Have A Great Day

thom singer

Thom Singer is known as "The Conference Catalyst". He works with meeting planners and conference organizers to set the tone for a meeting. His presentations educate, inspire and motivate attendees to engage deeper in the event and make meaningful connections.  http://www.conferencecatalyst.com 


www.ConferenceCatalyst.com

6 comments:

Bob James said...

Thom, you're right to worry about "monkey see, monkey do" meeting planning. Planners shouldn't lose sight of the cardinal rule: content trumps style. They could find themselves looking as foolish as Emperer Joseph II. Remember his line from "Amadeus?" He reacts to Mozart’s brilliant opera “Don Giovanni” with the remark, “Too many notes.”

Matt Fangman said...

Good post. It sounds like conferences are doing what a lot of people in business do - trying to replicate the trappings of success instead of understanding the underlying principles of success.

TED talks are amazing because the speakers, content AND format is very, very good. I've been to speaker sessions where the content was great, but the speaker was bad at presentation. I've been to presentations that were very entertaining, but had no meat.

One thing I've yet to see done well at a conference was a format that leveraged effective one-on-one interaction. Great at the mass gatherings. Great at happy hours. Not so great at the head-to-head stuff.

Thom Singer said...

Bob-

thanks for your comment. I tend to disagree with your premise that content trumps style. There is too much of that thought that leads to really smart people who deliver awful presentation.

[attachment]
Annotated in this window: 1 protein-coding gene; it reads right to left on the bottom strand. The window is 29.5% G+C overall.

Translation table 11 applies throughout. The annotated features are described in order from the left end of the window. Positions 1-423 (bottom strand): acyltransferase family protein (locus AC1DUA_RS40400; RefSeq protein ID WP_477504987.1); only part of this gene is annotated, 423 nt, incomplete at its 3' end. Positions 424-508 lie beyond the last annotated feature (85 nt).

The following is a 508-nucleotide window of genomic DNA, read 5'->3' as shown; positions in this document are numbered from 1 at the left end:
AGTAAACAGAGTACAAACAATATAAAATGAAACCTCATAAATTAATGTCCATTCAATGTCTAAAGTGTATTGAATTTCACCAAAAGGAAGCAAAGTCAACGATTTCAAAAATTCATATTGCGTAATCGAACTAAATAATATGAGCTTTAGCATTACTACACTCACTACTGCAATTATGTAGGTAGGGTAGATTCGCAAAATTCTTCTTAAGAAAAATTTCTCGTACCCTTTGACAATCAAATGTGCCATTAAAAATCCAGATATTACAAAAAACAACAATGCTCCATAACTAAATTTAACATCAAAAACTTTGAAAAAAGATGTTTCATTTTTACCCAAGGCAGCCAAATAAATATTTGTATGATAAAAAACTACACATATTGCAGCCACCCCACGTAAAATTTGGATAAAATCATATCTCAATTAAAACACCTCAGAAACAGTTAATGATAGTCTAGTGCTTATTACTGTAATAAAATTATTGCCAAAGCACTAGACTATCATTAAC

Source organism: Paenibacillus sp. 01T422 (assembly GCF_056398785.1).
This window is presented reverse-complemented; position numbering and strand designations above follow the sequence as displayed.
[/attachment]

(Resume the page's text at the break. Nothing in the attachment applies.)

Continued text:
I believe in the idea that it is NOT too much to want both content and style. When we say one or the other does not matter, we short change the potential of the presentation.

thom

Thom Singer said...

Matt-

thanks for your comment. I agree about conferences needing to improve the person-to-person connecting. People often site the "Hallway Conversations" as a best part of attending events. But organizers do not give these face-to-face nuggets the credit they deserve. We have learning objectives for breakouts, but few have a purpose for connecting.

(see http://www.ConferenceCatalyst.com for info on my program for making events better!!!)

thom

Terry said...

Tom,
It is not only conferences that want the conversations to be shorter. The “be brief, be brilliant, be gone” approach is everywhere. Maybe we can drop the “be brilliant” portion and say “be brief, be gone”. In
Recently my Professional Services team spent 4 weeks reviewing a client’s problem in his 3 production centers. The problems were complex and the solution required multiple coordinated steps with a significant capital investment. Our executive recap was 1 page with 3 pages of supporting narrative.
The Senior Executive refused to read the 1 page recap because it was too long. He was not going to read the recap unless I could make it shorter. “I am not going to waste my time. I’m a busy man.”
Off the cuff all I could come up with was, “Old equipment, outdated processes, you’re screwed.” Not up to TED standards, but I didn’t have time to prepare.
His answer, “Oh.”
In our 15 minute conversation he checked his Blackberry 10 times and his iPad 5 times. Yes, I counted how often he was not paying attention.
Quick deliveries for ever shorting attention spans. I hope this works out.

Thom Singer said...

Terry-

Thanks for joining the conversation. The part about people not paying attention while in conversations is a whole other problem (yet related).

We are a superficial society. That is why it is even more important to build meaningful relationships, because they are becoming so rare they are even more valuable.